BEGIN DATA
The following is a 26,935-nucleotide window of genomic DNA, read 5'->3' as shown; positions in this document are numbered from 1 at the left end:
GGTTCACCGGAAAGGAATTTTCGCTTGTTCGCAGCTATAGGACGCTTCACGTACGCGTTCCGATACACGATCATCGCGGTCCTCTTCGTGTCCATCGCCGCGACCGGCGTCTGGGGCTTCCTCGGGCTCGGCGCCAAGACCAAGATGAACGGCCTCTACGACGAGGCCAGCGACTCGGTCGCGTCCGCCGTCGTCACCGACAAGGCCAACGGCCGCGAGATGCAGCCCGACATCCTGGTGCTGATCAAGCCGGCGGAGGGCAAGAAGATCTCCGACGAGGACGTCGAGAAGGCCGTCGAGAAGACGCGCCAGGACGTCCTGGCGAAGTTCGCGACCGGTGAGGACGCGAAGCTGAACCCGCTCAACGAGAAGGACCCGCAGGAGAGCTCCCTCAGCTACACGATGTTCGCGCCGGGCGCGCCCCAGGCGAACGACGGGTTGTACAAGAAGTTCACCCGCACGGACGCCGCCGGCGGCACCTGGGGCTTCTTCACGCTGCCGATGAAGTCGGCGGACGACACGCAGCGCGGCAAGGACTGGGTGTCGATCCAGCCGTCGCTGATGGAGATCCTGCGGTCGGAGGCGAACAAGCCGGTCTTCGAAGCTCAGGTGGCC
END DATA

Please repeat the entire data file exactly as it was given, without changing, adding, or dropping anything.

The following is a 26,935-nucleotide window of genomic DNA, read 5'->3' as shown; positions in this document are numbered from 1 at the left end:
GGTTCACCGGAAAGGAATTTTCGCTTGTTCGCAGCTATAGGACGCTTCACGTACGCGTTCCGATACACGATCATCGCGGTCCTCTTCGTGTCCATCGCCGCGACCGGCGTCTGGGGCTTCCTCGGGCTCGGCGCCAAGACCAAGATGAACGGCCTCTACGACGAGGCCAGCGACTCGGTCGCGTCCGCCGTCGTCACCGACAAGGCCAACGGCCGCGAGATGCAGCCCGACATCCTGGTGCTGATCAAGCCGGCGGAGGGCAAGAAGATCTCCGACGAGGACGTCGAGAAGGCCGTCGAGAAGACGCGCCAGGACGTCCTGGCGAAGTTCGCGACCGGTGAGGACGCGAAGCTGAACCCGCTCAACGAGAAGGACCCGCAGGAGAGCTCCCTCAGCTACACGATGTTCGCGCCGGGCGCGCCCCAGGCGAACGACGGGTTGTACAAGAAGTTCACCCGCACGGACGCCGCCGGCGGCACCTGGGGCTTCTTCACGCTGCCGATGAAGTCGGCGGACGACACGCAGCGCGGCAAGGACTGGGTGTCGATCCAGCCGTCGCTGATGGAGATCCTGCGGTCGGAGGCGAACAAGCCGGTCTTCGAAGCTCAGGTGGCC